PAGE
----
Book Review: The best ends of the world
by Philipp Schrögel
Talking with children about the (post-)apocalypse? Now there is a book for that. And although the title somewhat misleadingly reads “The best ends of the world”, the book includes dystopian as well as utopian scenarios: from a global flood to a sustainable eco-future or a world with only children in it. However, since I am not the target audience of the book, I was pleased to be able to have Florian (8 years) critically review the book and give me his opinion.
Philipp: Let’s have a look at the first one: people are forced to live in large glass domes due to the bad air quality outside.
Florian: Well, I think the problem is that they will run out of oxygen. Ok, in the larger ones there are plants, but still...
And what do you think about the assumption in general – that air pollution is becoming so bad that people can no longer breathe it?
It does not surprise me; it is almost somewhat normal for me. I have thought about something like this already.
And what about this: humanity living in a spaceship, after planet earth is destroyed?
Well, it certainly is nice to sit in a spaceship. But my criticism is, that not all humans would fit into that spaceship. Many would have to die; and surely that is bad.
There are also some concerning scenarios in the book. What did you think about them? For example the next one.
Ah, the age of drought. This is governed by the law of the strongest, which I do not find very good. This has happened in war times, but I do not believe that anybody wants to experience that again. There you also see refugees, who want to traverse the country.
They want to access the water sources?
Yes, they try to. But there are soldiers who are pushing them from the ladder at the fence. This makes me think of the people in Africa who need to flee. I think it is really horrible when you have to live through something like that, a horrible scenario.
Which, you could say, is very much like the next one, which is also a quite dark and scary vision.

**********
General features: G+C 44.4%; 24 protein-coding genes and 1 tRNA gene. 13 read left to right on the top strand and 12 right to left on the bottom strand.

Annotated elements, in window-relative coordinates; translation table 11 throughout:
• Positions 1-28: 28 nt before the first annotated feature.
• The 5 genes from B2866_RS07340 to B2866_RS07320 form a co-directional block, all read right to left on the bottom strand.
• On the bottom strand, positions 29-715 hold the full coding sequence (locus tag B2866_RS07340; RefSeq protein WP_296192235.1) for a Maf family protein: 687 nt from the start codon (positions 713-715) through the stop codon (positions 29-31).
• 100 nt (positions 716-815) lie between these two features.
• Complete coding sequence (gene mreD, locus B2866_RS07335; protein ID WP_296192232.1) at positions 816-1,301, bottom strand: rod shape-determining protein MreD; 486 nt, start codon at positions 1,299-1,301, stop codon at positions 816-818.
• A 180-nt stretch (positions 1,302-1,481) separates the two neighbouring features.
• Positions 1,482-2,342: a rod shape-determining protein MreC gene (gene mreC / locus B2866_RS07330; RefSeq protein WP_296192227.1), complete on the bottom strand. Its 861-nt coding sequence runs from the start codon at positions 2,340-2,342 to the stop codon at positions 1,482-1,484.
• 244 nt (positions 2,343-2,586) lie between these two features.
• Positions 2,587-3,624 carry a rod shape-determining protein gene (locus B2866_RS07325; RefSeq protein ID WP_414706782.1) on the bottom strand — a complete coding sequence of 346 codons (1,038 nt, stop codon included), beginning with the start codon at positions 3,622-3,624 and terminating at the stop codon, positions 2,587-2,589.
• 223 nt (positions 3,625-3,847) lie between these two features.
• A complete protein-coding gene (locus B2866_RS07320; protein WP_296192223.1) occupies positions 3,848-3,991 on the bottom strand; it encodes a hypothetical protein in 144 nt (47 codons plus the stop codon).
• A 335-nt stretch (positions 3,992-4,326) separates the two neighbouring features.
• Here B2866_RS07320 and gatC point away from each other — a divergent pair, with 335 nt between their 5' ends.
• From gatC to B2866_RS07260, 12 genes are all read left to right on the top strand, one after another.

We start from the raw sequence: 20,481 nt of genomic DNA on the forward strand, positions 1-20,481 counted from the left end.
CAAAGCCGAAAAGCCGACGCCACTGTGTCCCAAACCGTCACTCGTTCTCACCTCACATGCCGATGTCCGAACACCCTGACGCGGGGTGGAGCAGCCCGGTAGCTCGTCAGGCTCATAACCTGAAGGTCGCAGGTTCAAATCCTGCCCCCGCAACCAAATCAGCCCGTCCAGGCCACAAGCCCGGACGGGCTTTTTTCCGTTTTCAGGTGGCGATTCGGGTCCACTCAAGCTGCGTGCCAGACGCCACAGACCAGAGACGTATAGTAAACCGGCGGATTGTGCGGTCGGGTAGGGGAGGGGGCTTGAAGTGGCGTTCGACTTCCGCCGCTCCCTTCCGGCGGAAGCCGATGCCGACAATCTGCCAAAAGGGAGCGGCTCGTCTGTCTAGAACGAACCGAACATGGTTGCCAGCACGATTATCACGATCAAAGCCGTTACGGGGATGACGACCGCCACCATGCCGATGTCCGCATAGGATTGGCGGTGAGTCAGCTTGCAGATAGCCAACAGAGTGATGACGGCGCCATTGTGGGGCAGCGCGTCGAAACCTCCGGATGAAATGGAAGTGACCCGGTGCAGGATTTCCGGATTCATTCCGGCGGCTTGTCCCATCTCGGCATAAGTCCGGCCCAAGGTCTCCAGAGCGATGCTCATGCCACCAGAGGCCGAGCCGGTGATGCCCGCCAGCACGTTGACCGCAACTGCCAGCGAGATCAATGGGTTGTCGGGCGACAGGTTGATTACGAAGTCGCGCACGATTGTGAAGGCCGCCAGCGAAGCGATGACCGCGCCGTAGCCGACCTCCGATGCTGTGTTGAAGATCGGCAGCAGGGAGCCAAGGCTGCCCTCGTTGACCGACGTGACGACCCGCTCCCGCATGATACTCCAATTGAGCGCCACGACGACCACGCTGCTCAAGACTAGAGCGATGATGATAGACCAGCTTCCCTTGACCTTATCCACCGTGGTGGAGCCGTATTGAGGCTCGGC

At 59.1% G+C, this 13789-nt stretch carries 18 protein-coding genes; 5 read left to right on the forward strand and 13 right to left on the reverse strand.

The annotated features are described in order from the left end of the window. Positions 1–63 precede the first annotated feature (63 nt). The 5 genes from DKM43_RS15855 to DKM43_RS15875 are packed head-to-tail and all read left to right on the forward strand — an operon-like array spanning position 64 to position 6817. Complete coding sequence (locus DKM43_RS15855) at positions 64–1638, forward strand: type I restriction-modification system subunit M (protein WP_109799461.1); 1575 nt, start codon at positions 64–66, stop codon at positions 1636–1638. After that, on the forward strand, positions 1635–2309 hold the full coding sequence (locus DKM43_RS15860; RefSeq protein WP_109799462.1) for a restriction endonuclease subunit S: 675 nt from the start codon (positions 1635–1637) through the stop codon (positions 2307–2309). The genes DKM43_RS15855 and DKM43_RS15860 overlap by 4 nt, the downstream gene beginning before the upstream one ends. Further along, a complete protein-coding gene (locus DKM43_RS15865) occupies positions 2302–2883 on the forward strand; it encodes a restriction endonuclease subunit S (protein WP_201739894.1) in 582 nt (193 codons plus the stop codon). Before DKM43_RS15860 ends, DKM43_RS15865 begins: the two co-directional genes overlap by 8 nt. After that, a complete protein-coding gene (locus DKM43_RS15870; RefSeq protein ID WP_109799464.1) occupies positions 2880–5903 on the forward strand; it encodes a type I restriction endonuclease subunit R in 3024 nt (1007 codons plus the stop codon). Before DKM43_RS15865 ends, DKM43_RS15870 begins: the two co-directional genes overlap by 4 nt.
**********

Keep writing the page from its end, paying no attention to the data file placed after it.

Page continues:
Yes, this is the virus pandemic. But for me, this is actually rather normal, daily life I would say. Because all the people are currently wearing masks and need to keep 1,5 meters distance. As is happening in the current COVID pandemic.
But it could become much worse?
Yes, but also in Germany it can get worse currently with the Delta variant. For example, my cousin got Corona.
Oh, I am sorry to hear that. Is she ok?
Yes, she is doing well. But many others have serious health problems. And not only in the Corona pandemic, also cancer for example. This is also a huge problem. By the way, also my mice had cancer unfortunately.
Oh, I am also sorry to hear that. There are many terrible things happening. Coming back to the book, which story did you find the most threatening?
I think this is the worst scenario: when sun rays become deadly. The ozone layer of the earth is destroyed in that scenario. But this already has happened once, I think it is unrealistically that it will happen again.
Yes indeed, several decades ago, gas from spray cans and old fridges was destroying the ozone layer. But the governments around the world recognized, that this is a big problem. They got together and banned theses gases. When you say, you think it will not happen again, do you think they will be able to do this again?
Yes, I think so.
But if we are looking at climate change, the governments do not seem to be able to come up with agreements.
Oh right, that is true. I think just recently all the ministers for the economy met, and what did they agree on? Nothing…
But still, do you think it is a good idea to make a children’s book on the end of the world and the future, what can happen for good or for bad?
Yes, I enjoyed it!
Thank you very much for your feedback on the book.
What can be concluded? The book is an invitation to discuss and think about the present as well as possible futures. And indeed, looking beyond the provocative title of the book, the backside is much more specific: “The world as we know it, will go down. But what comes after? We have a say in that.” Maybe the book by Andrea Paluch and Annabelle von Sperber comes at the right time, as youth and children are well aware of the global threats through the pandemic they live in or climate change with increasingly visibly consequences. Having a set of utopian but also dystopian nice to look at scenarios can be a good starting point for a conversation.